Tuesday, November 22, 2011

Pay It Forward

I've seen bits and pieces of this film in the past but I've never gotten the chance to finish it. Holy crap, that ending was so uncool. However, while this is one of the most emotionally manipulating films I've ever seen in my life, the power house performances of Kevin Spacey, Helen Hunt, and Haley Joel Osment, coupled with the astounding message of the film (which is to do a good deed and ask that the favor not be paid to you, but to a third party) is enough to make me love this film. It is to be noted that I cried buckets while watching this so grab some kleenex!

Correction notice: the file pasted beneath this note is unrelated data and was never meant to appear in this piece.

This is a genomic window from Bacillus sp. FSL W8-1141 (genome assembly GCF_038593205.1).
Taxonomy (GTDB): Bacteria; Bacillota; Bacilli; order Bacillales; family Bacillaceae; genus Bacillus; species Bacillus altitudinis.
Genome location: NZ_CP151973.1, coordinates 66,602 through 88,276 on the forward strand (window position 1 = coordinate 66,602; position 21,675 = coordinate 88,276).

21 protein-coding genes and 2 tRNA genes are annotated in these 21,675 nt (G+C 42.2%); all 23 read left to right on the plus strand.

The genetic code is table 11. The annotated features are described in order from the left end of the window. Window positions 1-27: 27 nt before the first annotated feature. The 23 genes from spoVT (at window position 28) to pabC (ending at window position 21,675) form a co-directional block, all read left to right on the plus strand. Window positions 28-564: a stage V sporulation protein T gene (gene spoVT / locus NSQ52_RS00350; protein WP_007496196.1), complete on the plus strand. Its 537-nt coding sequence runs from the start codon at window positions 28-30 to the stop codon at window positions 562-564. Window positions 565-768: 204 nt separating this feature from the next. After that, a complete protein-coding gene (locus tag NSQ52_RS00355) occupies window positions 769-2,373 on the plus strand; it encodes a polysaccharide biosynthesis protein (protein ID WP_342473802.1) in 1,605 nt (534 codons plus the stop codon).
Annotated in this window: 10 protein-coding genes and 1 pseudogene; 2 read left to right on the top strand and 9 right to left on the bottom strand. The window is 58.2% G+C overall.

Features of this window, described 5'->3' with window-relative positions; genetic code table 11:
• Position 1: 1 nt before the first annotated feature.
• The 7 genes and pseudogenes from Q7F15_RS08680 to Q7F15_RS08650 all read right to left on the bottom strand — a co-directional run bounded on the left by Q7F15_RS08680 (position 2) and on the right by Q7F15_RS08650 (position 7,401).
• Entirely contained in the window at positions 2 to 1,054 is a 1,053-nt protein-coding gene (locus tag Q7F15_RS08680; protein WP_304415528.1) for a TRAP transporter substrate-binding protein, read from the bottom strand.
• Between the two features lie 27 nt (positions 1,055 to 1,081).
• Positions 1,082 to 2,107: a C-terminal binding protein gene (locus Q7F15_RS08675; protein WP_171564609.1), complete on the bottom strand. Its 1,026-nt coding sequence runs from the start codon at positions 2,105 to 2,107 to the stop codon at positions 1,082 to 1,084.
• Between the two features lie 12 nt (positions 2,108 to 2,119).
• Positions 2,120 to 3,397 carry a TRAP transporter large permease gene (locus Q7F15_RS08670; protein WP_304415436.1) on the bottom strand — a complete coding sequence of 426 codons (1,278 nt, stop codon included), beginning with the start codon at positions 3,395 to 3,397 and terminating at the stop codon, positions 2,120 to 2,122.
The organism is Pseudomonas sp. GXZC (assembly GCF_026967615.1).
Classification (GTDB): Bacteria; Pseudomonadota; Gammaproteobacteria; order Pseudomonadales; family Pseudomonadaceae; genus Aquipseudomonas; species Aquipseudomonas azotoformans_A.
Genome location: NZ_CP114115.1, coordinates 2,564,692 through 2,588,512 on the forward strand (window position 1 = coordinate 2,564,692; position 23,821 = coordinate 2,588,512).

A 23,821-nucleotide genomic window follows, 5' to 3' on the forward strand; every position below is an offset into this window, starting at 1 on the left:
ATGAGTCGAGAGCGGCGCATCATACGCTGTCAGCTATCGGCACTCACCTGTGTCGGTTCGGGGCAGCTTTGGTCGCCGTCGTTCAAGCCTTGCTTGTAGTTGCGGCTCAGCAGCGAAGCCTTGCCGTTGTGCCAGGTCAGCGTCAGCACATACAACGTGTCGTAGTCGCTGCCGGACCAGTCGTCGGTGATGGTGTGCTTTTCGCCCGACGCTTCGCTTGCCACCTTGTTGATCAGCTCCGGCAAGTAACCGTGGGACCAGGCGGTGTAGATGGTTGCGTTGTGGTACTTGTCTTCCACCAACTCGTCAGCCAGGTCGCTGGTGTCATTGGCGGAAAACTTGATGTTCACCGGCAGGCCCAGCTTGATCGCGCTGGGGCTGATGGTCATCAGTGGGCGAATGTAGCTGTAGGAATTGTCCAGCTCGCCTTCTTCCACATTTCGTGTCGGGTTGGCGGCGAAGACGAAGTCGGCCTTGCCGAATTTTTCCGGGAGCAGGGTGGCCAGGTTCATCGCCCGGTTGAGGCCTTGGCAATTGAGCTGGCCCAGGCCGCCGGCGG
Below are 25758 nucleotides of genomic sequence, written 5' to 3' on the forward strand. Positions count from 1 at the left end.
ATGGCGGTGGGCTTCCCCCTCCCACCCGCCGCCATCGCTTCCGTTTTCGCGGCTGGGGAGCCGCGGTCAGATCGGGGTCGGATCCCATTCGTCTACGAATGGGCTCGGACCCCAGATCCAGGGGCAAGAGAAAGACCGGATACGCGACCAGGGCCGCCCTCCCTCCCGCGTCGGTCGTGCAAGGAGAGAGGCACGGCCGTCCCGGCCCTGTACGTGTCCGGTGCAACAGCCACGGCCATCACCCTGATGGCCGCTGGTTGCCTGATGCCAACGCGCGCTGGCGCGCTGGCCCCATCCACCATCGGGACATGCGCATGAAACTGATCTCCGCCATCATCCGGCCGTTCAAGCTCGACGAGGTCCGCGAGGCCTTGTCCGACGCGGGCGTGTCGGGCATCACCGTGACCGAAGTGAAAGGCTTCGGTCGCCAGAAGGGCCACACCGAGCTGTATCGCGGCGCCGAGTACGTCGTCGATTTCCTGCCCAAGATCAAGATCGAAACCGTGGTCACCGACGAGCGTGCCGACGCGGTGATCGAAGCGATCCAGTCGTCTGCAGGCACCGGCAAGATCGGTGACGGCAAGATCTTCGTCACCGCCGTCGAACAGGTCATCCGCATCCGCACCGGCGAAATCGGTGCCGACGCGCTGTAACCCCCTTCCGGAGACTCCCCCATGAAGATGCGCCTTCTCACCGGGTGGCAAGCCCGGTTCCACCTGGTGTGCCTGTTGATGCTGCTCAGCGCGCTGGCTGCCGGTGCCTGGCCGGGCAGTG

A young boy stumbles upon a simple way to change the world in this drama. Trevor (Haley Joel Osment) is a bright 11-year-old boy who comes from a troubled home; his mother Arlene (Helen Hunt) is an alcoholic trying to hold down two jobs to support her son, while Trevor's father (Jon Bon Jovi) left his family behind some time ago. At school, Trevor's class is introduced to their new social studies teacher, Mr. Simonet (Kevin Spacey), a guarded man with severe facial scars. Simonet gives his class an unusual assignment -- think up a practical way to make the world a better place, and put it into action. Trevor comes up with the notion of "Pay It Forward" -- do a needed favor for three different people without being asked, and then ask them to do the same for three others. Trevor starts by letting Jerry (James Caviezal), a junkie living on the streets, stay in his home. Next, he tries to fix Arlene up with Mr. Simonet, since both seem to be lonely and the clean and sober teacher might help Arlene stay away from alcohol. Finally, he tries to rescue one of his schoolmates, who is constantly tormented by bullies. Meanwhile, journalist Chris Chandler (Jay Mohr) finds himself stuck on the road without a car late one night when a man stops and give him the keys to a new car, asking him only to pay the favor forward to someone else; astonished, Chris wants to find out where this philosophy came from. Based on the novel by Catherine Ryan Hide.

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